The stamens and the pistil are the essential organs of a flower, because they, and they only, are needed in the formation of seeds. The pollen from the stamen, acting on the pistil, causes the ovules which are in the pistil to grow into seeds.

The calyx and corolla are called enveloping organs, since they surround and protect the essential parts.

The pieces of which the calyx is composed are called sepals. The Apple-blossom has five sepals.

The pieces that compose the corolla are called petals.

KINDS OF FLOWERS.—When the petals are entirely separate from each other, as in the Apple-blossom, the flower is said to be polypetalous; when they grow together more or less, as in the Catalpa (Fig. 10), monopetalous; and when the corolla is wanting, as in the flowers of the Oak, apetalous.



When all sides of a flower are alike, as in the Apple-blossom, the flower is regular; when one side of the corolla differs from the other in color, form, or size, as in the Common Locust, or Catalpa, the flower is irregular.

In trees the stamens and pistils are often found in separate flowers; in that case the blossoms containing stamens are called staminate, and those containing pistils pistillate; those that contain both are called perfect. Staminate and pistillate flowers are usually found on the same tree, as in the Oaks, Birches, Chestnut, etc.; in that case the plant is said to be monoecious, and all trees of this kind produce fruit. Sometimes, however, the staminate and pistillate flowers are on separate trees, as in the Willows, which are dioecious; and then only a portion of the trees—those with pistillate flowers—produce fruit.

ARRANGEMENT OF FLOWERS.—Flowers, either solitary or clustered, grow in one of two ways; either at the end of the branches, being then called terminal, or in the axils of the leaves, then called axillary. The stem of a solitary flower or the main stem of a cluster is called a peduncle; the stems of the separate blossoms of a cluster are called pedicels. When either the flowers or the clusters are without stems, they are said to be sessile.

Clusters with Pedicellate Flowers.

Raceme, flowers on pedicels of about equal length, scattered along the entire stem. Locust-tree.

Corymb, like a raceme except that the lower flowers have longer stems, making the cluster somewhat flat-topped; the outer flowers bloom first. Hawthorn.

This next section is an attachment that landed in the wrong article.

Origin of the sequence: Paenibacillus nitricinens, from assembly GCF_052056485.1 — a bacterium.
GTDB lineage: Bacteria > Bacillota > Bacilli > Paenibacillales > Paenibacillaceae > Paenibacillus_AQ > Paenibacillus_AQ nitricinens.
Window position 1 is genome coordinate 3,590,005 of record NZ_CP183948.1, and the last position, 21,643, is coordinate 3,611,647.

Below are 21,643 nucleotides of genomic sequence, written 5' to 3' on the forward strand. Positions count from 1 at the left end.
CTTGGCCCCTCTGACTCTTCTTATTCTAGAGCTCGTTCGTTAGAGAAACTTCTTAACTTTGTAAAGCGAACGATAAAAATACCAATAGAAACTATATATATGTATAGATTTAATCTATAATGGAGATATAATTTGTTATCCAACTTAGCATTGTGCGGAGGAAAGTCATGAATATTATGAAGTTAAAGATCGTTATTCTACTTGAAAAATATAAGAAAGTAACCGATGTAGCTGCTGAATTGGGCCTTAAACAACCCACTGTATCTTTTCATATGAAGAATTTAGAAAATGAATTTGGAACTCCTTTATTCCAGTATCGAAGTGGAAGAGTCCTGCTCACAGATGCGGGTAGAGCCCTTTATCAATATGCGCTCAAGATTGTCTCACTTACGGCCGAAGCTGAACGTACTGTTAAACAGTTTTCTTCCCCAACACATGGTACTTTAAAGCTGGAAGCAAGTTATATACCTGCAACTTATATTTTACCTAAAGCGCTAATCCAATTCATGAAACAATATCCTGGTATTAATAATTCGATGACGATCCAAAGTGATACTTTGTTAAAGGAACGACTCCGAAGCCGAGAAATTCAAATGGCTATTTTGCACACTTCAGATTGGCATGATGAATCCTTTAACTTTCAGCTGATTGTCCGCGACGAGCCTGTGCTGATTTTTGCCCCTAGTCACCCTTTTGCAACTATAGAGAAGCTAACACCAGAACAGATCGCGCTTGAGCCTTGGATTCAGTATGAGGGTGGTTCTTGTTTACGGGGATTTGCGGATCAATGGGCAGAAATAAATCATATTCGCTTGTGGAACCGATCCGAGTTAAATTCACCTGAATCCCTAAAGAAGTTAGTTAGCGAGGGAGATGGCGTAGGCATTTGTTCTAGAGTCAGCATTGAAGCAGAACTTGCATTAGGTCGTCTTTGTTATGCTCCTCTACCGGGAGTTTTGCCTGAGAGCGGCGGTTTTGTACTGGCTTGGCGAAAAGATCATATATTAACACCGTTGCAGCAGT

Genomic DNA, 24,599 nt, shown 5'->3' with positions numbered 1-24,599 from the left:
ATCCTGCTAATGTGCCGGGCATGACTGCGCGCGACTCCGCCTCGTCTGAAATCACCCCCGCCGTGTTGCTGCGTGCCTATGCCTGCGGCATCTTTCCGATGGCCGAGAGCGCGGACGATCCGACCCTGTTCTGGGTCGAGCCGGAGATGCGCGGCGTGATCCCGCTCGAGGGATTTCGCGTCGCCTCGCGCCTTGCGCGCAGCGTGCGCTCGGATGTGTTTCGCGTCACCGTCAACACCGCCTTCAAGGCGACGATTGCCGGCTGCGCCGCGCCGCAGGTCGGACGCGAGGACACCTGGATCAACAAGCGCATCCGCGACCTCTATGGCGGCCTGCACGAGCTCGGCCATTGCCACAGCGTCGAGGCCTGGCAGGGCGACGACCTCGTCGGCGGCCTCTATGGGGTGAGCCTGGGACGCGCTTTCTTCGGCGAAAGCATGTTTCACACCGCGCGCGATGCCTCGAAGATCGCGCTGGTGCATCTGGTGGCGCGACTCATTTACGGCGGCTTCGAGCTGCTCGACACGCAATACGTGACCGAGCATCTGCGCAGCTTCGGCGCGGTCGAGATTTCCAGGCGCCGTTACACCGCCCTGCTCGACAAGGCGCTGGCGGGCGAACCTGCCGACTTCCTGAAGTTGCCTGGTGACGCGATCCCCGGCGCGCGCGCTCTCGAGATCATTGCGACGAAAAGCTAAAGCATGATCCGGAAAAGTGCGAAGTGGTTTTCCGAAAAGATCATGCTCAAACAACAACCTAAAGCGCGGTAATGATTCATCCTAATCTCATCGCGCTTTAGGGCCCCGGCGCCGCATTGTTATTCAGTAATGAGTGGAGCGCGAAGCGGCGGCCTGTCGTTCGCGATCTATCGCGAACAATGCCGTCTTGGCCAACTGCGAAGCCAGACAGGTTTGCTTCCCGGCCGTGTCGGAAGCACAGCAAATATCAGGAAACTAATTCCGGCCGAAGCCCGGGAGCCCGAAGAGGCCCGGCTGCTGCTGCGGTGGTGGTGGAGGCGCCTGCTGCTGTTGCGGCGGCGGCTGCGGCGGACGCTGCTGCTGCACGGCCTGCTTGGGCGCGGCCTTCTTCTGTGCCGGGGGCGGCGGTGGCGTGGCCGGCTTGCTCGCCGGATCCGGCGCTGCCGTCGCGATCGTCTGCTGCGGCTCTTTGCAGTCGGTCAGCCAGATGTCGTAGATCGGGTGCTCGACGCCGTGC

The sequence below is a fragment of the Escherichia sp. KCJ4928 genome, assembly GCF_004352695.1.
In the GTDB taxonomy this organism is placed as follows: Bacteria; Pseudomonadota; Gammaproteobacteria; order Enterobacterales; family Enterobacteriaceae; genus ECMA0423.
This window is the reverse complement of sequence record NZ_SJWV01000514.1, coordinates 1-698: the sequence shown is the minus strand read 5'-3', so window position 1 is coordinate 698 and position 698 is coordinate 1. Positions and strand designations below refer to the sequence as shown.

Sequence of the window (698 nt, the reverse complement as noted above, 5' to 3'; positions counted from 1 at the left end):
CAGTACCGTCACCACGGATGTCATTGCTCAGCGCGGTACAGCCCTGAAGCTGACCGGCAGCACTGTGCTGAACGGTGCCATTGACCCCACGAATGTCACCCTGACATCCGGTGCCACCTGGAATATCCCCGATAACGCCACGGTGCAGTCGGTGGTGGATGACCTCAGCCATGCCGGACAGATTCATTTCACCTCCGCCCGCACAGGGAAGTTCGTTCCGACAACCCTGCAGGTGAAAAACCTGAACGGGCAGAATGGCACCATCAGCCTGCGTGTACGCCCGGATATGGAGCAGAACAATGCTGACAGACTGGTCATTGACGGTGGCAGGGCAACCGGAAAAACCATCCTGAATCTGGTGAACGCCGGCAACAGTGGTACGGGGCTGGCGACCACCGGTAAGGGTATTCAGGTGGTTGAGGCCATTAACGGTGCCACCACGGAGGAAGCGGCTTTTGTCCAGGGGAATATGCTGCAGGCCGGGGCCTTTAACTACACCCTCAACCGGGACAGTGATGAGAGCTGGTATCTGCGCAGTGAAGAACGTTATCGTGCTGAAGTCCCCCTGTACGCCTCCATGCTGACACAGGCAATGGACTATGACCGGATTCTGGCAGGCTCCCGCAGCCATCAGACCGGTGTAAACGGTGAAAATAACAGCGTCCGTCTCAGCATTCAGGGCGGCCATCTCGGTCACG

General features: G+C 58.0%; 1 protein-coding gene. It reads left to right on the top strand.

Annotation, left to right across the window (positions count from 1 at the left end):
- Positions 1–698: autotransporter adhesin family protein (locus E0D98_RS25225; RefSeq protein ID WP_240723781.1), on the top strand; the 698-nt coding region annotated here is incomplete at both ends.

Cyme, in appearance much like a corymb, but it differs in the fact that the central flower blooms first. Alternate-leaved Cornel.

Umbel, stems of the separate flowers about equal in length, and starting from the same point. Garden-cherry.

Panicle, a compound raceme. Catalpa.

Thyrsus, a compact panicle. Horse-chestnut.

Clusters with Sessile or Nearly Sessile Flowers.

Catkin, bracted flowers situated along a slender and usually drooping stem. This variety of cluster is very common on trees. The Willows, Birches, Chestnuts, Oaks, Pines, and many others have their flowers in catkins.

Head, the flowers in a close, usually rounded cluster. Flowering Dogwood.

FRUIT.—In this book a single fruit will include all the parts that grow together and contain seeds, whether from a single blossom or a cluster; there will be no rigorous adherence to an exact classification; no attempt made to distinguish between fruits formed from a simple pistil and those from a compound one; nor generally between those formed from a single and those formed from a cluster of flowers. The fruit and its general classification, determined by the parts easily seen, is all that will be attempted.

As stated before, it is hoped that this volume will not end the student's work in the investigation of natural objects, but that the amount of information here given will lead to the desire for much more.

Berry will be the term applied to all fleshy fruits with more than one seed buried in the mass. Persimmon, Mulberry, Holly. The pome or Apple-pome differs from the berry in the fact that the seeds are situated in cells formed of hardened material. Apple, Mountain-ash. The Plum or Cherry drupe includes all fleshy fruits with a single stony-coated part, even if it contains more than one seed. Peach, Viburnum, China-tree. In some cases, when there is but one seed in the flesh and that not stony-coated, it will be called a drupe-like berry.

The dry drupe is like the Cherry drupe except that the flesh is much harder. The fruit of the Walnut, Hickory, and Sumac.



The inner hard-coated parts of these and some others will be called nuts. If the nut has a partial scaly covering, as in the Oaks, the whole forms an acorn. If the coating has spiny hairs, as in the Chestnut and Beechnut, the whole is a bur. The coating in these cases is an involucre. If the coating or any part of the fruit has a regular place for splitting open, it is dehiscent (Chestnut, Hickory-nut); if not, indehiscent (Black Walnut).



Dry fruits with spreading, wing-like appendages, as in the Ash (Fig. 11), Maple (Fig. 12), Elm (Fig. 13), and Ailanthus, are called samaras or keys.

Dry fruits, usually elongated, containing generally several seeds, are called pods. If there is but one cell and the seeds are fastened along one side, Pea-like pods, or legumes. Locust. The term capsule indicates that there is more than one cell. Catalpa, Hibiscus.